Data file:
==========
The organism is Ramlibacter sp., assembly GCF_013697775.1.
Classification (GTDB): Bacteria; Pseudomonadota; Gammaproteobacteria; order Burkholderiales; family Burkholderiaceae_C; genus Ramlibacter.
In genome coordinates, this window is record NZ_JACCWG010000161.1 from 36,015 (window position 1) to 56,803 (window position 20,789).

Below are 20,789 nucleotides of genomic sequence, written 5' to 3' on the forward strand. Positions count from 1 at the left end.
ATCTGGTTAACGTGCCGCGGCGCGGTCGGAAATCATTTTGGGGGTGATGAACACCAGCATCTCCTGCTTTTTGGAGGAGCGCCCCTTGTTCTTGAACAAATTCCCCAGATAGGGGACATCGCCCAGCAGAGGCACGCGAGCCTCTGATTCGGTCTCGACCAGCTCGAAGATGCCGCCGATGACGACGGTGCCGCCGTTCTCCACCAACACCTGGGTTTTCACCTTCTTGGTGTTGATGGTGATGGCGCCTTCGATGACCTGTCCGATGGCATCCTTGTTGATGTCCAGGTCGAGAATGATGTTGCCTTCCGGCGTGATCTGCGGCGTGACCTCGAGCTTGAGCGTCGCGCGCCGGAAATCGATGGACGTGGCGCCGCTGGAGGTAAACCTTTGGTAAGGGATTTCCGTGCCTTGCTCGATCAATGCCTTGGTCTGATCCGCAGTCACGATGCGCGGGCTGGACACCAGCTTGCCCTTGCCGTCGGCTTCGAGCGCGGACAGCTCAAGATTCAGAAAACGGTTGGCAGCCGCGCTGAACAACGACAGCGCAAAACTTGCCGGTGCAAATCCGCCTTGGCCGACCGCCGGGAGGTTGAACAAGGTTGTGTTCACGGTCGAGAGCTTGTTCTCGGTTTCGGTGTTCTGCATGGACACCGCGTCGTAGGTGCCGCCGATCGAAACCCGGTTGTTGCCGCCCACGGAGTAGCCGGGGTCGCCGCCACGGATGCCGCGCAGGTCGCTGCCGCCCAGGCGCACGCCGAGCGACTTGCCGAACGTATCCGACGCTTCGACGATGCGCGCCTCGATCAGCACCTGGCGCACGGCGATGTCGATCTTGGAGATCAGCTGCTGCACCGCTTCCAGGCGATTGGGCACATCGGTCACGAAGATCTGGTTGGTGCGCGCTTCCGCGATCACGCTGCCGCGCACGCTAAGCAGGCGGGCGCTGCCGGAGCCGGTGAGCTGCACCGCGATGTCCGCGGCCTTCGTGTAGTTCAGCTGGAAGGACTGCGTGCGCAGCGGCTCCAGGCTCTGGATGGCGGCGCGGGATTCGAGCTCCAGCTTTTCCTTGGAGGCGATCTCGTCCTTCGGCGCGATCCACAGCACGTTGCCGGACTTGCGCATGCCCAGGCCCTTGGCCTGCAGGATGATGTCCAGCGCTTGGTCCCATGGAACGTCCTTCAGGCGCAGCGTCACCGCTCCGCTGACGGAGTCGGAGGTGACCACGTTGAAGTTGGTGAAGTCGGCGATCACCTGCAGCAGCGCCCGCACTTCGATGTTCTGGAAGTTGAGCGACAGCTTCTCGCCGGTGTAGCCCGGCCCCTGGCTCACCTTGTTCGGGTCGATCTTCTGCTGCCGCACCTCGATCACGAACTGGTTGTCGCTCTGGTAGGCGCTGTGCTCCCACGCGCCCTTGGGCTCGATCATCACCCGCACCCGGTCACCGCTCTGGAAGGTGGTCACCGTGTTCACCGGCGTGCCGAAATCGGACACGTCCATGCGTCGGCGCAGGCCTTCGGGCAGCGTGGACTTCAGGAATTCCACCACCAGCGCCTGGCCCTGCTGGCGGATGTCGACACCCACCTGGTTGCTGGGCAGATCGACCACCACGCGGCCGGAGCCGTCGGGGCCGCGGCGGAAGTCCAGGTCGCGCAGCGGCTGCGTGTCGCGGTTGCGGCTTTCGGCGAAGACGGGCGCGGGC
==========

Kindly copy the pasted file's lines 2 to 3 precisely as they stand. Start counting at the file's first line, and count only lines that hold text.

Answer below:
Classification (GTDB): Bacteria; Pseudomonadota; Gammaproteobacteria; order Burkholderiales; family Burkholderiaceae_C; genus Ramlibacter.
In genome coordinates, this window is record NZ_JACCWG010000161.1 from 36,015 (window position 1) to 56,803 (window position 20,789).